Douglas Corp. v. Green, 411 U.S. 792 (1973), or even instructed on that test. Once
the case gets to trial, the only issue the jury decides is whether, based on all the
evidence in the case, it’s more likely than not that things would have been
different had the plaintiff not been in the protected class and everything else
remained the same.
The true issue when reviewing this grant of judgement as a matter of
law, is not whether Greene was able to jump through the McDonnell
Douglas Double Dutch, but whether she presented sufficient direct
or circumstantial evidence from which a rational jury could find that
she was discriminated against because of her gender.
Greene v. Potter, 557 F.3d 765, 769 n.1 (7th Cir. 2009). That’s what this jury was
asked to decide. See Final Jury Instruction No. 10 (Doc. 203). The similarity of
comparators simply isn’t something the plaintiff has to show at trial. Runyon v.
Applied Extrusion Technologies, Inc., 619 F.3d 735, 739 (7th Cir. 2010) (burdenshifting analysis inappropriate at Rule 50 stage).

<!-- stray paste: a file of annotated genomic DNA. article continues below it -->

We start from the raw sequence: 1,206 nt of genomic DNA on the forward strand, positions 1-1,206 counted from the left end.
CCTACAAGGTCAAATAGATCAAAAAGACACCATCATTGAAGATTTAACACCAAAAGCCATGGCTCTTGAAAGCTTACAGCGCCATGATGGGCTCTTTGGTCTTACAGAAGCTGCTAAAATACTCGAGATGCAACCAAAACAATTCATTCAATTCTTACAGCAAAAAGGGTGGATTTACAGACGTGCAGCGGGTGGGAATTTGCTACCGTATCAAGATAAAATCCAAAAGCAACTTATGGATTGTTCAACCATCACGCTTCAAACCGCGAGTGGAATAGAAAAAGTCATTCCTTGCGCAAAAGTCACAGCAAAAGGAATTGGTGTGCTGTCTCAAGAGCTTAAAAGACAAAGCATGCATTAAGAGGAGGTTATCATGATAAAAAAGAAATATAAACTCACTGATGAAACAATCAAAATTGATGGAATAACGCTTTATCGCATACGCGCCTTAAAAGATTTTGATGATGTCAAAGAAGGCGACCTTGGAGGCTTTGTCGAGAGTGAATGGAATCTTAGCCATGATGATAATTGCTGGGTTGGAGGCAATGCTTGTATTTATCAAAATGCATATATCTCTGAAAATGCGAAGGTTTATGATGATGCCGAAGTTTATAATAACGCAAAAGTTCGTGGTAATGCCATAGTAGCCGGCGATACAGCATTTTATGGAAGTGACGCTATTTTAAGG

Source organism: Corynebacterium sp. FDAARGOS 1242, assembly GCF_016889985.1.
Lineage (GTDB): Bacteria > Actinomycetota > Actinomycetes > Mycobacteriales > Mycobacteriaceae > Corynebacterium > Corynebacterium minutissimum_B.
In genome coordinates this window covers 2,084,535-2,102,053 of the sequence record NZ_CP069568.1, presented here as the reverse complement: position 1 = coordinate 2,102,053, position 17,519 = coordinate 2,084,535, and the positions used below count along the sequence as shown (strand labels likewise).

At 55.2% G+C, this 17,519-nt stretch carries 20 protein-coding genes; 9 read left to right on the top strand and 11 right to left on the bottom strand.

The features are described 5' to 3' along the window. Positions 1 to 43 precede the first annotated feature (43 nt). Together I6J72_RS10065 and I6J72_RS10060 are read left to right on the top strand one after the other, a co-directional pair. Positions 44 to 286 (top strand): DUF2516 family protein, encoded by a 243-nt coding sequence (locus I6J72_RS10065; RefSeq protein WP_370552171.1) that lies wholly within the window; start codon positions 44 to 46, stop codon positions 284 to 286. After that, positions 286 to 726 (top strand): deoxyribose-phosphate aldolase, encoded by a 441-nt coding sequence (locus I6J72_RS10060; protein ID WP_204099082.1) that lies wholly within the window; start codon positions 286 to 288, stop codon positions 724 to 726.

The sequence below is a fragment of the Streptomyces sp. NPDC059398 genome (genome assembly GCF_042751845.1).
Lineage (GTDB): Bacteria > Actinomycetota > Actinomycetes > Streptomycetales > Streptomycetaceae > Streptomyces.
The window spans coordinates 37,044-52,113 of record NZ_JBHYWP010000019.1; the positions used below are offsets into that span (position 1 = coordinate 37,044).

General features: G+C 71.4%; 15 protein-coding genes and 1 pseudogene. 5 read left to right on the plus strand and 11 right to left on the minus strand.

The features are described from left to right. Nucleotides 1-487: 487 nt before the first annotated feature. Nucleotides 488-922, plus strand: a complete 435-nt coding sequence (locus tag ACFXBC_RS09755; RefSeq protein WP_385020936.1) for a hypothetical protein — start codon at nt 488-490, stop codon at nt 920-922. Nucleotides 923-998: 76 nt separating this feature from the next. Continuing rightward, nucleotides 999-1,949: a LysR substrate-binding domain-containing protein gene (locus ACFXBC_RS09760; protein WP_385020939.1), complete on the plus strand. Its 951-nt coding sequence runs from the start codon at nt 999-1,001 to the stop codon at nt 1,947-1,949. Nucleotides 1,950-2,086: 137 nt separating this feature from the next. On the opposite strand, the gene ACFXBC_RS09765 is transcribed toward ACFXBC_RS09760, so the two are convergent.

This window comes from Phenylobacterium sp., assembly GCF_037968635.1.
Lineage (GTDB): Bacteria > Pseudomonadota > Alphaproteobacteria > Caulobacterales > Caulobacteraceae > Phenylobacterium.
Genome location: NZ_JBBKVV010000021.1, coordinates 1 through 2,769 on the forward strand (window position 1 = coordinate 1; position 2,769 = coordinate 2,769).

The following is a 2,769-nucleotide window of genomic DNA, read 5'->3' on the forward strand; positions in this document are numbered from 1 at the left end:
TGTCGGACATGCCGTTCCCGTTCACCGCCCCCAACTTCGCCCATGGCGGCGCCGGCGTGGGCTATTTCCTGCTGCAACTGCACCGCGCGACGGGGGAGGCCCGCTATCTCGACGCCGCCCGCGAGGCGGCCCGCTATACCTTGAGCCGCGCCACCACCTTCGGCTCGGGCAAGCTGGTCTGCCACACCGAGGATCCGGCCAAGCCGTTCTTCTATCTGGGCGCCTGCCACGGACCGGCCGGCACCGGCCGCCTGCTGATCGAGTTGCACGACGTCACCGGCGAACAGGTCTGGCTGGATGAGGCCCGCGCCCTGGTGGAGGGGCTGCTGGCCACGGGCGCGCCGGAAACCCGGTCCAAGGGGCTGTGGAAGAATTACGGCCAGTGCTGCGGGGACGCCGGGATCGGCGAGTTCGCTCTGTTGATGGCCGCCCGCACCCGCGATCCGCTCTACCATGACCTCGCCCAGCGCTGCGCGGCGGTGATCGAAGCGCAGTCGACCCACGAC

At trial, evidence of the employer’s treatment of other employees is
admissible if the evidence is relevant — if it tends to make a fact any more or less
probable and the fact is of consequence to deciding the case, Fed. R. Evid. 401 —
and its probative value isn’t substantially outweighed by the risk of unfair
prejudice confusing the jury or wasting time. Fed. Evid. R. 403.
Because of its dissimilarity from Mrs. Herx’s conduct, the strip club
evidence had modest probative value. But it had some probative value as the only
instance (as far as this record showed) in which a male employee’s conduct was
known to the Diocese as potentially running afoul of the “morals clause.” There
was very little risk of unfair prejudice or jury confusion: jurors can easily
understand that going to a strip club isn’t in the same league as in vitro
fertilization in the eyes of an institution that believes in vitro fertilization violates
the commandment that one shall not kill. The Diocese could, and did, present
testimony to that effect.
Nothing about the evidence of the trip to the strip club warrants a new trial.
Ample evidence supports the jury’s determination that the Diocese didn’t
renew Mrs. Herx’s contract because of her sex. Officials from the Diocese testified
that a male teacher whose wife was undergoing in vitro fertilization would be fired,
but Mrs. Herx presented evidence from which the jury could have inferred the
The Diocese provided no instruction as to how principal Guffey (or her
superiors, for that matter) were to enforce the morals clause in the teachers’